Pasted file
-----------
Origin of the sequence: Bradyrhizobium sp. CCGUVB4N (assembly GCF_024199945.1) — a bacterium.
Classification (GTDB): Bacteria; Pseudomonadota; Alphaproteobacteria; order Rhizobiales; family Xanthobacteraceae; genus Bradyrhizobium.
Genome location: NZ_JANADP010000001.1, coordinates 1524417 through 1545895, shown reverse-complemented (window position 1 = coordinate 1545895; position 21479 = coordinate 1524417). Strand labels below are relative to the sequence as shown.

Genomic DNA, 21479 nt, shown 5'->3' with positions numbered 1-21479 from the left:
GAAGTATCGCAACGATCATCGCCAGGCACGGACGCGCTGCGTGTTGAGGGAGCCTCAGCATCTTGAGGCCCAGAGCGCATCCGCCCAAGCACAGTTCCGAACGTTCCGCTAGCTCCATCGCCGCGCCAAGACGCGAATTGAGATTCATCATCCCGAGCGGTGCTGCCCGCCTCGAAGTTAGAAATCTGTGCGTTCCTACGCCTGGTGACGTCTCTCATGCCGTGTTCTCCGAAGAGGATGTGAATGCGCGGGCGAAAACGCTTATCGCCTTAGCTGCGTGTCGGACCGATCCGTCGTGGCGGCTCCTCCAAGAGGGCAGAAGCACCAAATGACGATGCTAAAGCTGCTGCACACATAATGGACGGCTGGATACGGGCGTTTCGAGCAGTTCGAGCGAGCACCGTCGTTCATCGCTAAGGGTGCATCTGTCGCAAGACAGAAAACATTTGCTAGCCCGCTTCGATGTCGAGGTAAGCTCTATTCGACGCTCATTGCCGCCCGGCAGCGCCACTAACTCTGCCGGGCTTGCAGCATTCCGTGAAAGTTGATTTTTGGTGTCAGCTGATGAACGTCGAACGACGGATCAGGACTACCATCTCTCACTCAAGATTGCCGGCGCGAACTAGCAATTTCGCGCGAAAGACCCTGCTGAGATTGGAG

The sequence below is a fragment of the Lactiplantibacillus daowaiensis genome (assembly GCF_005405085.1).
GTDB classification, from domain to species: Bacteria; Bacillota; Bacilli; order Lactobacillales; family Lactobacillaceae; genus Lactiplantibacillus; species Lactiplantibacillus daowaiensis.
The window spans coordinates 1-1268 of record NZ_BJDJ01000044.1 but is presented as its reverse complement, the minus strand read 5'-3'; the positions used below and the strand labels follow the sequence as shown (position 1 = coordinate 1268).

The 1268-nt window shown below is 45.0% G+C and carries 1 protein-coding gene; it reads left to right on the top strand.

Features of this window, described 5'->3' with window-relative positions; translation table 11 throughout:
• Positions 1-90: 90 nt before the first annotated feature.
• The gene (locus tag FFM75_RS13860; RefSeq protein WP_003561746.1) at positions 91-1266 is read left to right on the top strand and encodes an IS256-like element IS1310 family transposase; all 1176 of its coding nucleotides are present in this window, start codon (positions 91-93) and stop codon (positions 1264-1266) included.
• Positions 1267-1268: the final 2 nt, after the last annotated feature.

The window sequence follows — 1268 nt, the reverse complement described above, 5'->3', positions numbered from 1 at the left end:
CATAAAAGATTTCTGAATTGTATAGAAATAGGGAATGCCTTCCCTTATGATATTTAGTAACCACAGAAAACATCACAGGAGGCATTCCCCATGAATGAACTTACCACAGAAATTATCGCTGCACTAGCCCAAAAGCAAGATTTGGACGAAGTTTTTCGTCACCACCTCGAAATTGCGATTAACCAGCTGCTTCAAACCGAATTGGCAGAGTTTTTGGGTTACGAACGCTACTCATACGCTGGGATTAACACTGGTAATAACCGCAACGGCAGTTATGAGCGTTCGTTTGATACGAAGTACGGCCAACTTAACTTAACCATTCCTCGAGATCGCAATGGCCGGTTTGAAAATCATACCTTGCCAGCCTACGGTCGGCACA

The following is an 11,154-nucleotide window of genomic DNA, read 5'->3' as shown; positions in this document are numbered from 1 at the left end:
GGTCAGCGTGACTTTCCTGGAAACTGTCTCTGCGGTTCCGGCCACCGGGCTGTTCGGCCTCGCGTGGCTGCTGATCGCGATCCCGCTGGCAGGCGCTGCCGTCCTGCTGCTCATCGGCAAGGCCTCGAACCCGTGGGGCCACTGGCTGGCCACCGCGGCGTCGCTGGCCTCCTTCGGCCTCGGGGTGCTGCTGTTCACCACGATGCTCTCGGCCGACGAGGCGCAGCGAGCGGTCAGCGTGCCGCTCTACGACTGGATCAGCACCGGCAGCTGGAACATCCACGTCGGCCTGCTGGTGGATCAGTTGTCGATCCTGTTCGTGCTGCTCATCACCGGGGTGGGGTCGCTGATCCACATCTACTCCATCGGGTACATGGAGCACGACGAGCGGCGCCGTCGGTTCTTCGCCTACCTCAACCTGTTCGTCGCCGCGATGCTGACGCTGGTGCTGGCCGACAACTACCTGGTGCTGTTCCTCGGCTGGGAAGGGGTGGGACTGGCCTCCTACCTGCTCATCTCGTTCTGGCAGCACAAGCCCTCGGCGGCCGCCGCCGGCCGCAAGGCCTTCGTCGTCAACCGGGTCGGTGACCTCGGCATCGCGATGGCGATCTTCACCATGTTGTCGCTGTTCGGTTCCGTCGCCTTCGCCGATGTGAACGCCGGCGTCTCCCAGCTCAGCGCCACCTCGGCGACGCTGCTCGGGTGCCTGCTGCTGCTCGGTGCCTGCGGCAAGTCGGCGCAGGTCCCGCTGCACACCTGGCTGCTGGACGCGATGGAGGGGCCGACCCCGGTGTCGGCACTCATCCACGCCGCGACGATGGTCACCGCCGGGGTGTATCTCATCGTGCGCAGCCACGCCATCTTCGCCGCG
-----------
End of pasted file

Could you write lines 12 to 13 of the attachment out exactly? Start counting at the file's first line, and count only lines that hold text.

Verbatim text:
• The gene (locus tag FFM75_RS13860; RefSeq protein WP_003561746.1) at positions 91-1266 is read left to right on the top strand and encodes an IS256-like element IS1310 family transposase; all 1176 of its coding nucleotides are present in this window, start codon (positions 91-93) and stop codon (positions 1264-1266) included.
• Positions 1267-1268: the final 2 nt, after the last annotated feature.